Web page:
Initially, going into fertility treatments may have been exciting, talking about your upcoming cycles, and growing your family. But after a while, something seemed to shift. You found yourself not wanting to talk about treatments anymore. You’re tired of trying to conceive, and you’re starting to think you may be depressed.
Depression and infertility can go hand in hand
It seems like everyone around you is getting pregnant easily. You might feel as if your body has betrayed you—infertility is taking a toll on you, emotionally and mentally. Infertility has infiltrated every aspect of your life.
Many people who are experiencing infertility are also dealing with feelings of depression. Your mental health, your job, your relationships, and infertility—can all be overwhelming. If you already have a depression diagnosis, you may find your symptoms worsening while you’re going through infertility. In fact, according to a 2015 study, out of 174 women going through infertility treatment, almost 40 percent met the criteria for major depression.
It makes sense. Triggers appear to be all around you when you’re dealing with infertility. Everywhere you turn, someone seems to be pregnant or getting pregnant easily. You might feel guilty because you shouldn’t be this upset.
Many people going through fertility treatments struggle with depression and aren’t aware of it. You might have been in a state of stress for so long trying to have a baby, and now suddenly it feels like symptoms of depression have come out of nowhere.
Ways to cope with infertility when you have depression
Just trying to power through this time isn’t always enough. Here are some tips that can help if you’re struggling with your mental health while experiencing infertility.
Infertility is a season
It might feel like infertility is never going to end, but you’re not always going to feel the way you are right now. Tell yourself this is temporary, a season you’re going through and it won’t last forever.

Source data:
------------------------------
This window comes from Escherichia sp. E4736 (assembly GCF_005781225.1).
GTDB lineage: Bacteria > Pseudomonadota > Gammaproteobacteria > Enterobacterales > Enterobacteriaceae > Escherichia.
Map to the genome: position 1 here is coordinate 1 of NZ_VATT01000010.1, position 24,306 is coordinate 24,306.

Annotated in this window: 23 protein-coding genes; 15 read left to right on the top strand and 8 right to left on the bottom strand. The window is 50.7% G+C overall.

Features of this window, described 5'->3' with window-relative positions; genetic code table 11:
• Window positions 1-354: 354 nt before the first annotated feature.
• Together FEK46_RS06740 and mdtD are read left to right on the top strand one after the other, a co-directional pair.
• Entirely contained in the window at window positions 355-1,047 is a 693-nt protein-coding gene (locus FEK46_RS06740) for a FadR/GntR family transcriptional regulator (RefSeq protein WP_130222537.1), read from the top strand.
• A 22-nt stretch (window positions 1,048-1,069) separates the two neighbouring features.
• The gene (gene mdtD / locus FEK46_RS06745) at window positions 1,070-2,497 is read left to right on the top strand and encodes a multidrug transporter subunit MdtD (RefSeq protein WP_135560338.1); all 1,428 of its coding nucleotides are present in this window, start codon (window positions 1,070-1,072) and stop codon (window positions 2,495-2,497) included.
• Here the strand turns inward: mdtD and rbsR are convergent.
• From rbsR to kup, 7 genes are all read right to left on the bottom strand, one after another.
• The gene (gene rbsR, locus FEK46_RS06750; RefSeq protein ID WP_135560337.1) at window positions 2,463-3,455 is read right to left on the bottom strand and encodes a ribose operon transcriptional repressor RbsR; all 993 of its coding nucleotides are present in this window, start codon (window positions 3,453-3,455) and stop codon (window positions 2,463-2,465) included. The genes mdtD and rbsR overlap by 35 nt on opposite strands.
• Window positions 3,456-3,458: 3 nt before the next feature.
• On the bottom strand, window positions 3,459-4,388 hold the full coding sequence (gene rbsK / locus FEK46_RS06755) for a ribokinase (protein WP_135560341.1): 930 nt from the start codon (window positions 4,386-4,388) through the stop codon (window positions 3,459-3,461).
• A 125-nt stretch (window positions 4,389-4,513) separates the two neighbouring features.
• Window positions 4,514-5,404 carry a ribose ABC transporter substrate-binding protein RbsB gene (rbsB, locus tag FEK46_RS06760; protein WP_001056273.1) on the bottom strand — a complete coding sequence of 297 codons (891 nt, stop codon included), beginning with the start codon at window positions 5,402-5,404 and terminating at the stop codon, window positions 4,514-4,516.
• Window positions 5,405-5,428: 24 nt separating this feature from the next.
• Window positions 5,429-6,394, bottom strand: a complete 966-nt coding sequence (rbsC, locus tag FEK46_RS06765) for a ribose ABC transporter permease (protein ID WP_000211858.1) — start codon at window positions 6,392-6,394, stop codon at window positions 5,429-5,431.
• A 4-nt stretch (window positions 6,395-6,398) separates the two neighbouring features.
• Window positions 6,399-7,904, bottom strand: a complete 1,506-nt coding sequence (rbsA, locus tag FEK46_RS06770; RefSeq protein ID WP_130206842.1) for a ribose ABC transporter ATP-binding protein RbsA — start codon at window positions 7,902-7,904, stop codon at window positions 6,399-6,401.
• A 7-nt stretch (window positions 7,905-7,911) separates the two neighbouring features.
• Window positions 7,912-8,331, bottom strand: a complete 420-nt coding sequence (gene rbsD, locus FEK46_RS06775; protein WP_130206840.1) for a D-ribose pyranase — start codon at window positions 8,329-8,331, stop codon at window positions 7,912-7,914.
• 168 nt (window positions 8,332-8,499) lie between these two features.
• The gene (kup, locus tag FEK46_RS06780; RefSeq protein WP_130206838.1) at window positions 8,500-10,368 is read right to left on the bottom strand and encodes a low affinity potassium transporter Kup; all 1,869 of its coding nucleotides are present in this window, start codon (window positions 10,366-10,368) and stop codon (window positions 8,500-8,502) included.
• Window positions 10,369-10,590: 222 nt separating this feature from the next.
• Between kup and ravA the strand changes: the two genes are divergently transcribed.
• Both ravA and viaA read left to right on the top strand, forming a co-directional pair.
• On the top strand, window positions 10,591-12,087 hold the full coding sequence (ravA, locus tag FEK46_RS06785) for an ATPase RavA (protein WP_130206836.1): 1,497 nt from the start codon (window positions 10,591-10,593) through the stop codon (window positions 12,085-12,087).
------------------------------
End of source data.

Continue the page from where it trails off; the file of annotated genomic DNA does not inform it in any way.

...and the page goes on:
Focus on yourself
Focusing on what you need right now isn’t selfish and it doesn’t mean you need to cut yourself off from the world. Rather, you’re creating coping techniques, giving yourself a safe space to practice self-care. Some ways to focus on yourself include:
- Limiting social media
- Saying no to things that are triggering such as baby showers, kids’ birthday parties, or baby clothing aisles
- Finding a therapist or support group specifically for infertility
- Inform your friends and family of what you need from them during this time
Limit the infertility talk
Don’t spend too much time in your relationships talking about fertility treatments. Consider setting a timer to discuss your doctor’s appointment, your follicle count, lab work, and then moving on to another subject. It takes discipline because much of your life might revolve around fertility. But it’s important to nurture other areas too.
Be intentional in your activities
Engaging in activities that feed your soul, mind, relationships, and health. Spend time outside of infertility to put “fuel in the tank” and help you through the stress and uncertainty of fertility treatments. Learn a new hobby, get a massage, or read your favorite books.
If you’re undergoing fertility treatments to grow your family and you are struggling with your mental health, don’t hesitate to reach out to talk with a therapist. Reach out to a CCRM Fertility counselor for additional support.